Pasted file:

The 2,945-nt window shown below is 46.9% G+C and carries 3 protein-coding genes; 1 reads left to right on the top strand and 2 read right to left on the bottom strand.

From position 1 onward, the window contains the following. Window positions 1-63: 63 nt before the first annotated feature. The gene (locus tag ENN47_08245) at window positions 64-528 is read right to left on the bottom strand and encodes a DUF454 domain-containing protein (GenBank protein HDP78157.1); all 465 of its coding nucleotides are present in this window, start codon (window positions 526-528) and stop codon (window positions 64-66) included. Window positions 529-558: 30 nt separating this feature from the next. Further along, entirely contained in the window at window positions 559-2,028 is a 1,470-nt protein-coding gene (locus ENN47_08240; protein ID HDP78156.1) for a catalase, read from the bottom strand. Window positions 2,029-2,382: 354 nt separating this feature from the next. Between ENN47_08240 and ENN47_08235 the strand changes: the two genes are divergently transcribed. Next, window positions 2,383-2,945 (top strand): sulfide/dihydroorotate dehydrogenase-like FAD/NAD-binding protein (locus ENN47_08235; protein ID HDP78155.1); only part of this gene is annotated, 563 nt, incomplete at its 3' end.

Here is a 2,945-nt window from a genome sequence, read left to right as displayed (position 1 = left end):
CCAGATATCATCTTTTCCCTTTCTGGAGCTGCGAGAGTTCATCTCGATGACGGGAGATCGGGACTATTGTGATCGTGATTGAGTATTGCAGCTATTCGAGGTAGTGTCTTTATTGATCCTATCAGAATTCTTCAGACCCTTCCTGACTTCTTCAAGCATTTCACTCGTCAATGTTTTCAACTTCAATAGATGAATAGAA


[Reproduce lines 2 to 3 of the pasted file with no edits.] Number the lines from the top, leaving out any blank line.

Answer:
From position 1 onward, the window contains the following. Window positions 1-63: 63 nt before the first annotated feature. The gene (locus tag ENN47_08245) at window positions 64-528 is read right to left on the bottom strand and encodes a DUF454 domain-containing protein (GenBank protein HDP78157.1); all 465 of its coding nucleotides are present in this window, start codon (window positions 526-528) and stop codon (window positions 64-66) included. Window positions 529-558: 30 nt separating this feature from the next. Further along, entirely contained in the window at window positions 559-2,028 is a 1,470-nt protein-coding gene (locus ENN47_08240; protein ID HDP78156.1) for a catalase, read from the bottom strand. Window positions 2,029-2,382: 354 nt separating this feature from the next. Between ENN47_08240 and ENN47_08235 the strand changes: the two genes are divergently transcribed. Next, window positions 2,383-2,945 (top strand): sulfide/dihydroorotate dehydrogenase-like FAD/NAD-binding protein (locus ENN47_08235; protein ID HDP78155.1); only part of this gene is annotated, 563 nt, incomplete at its 3' end.

Here is a 2,945-nt window from a genome sequence, read left to right as displayed (position 1 = left end):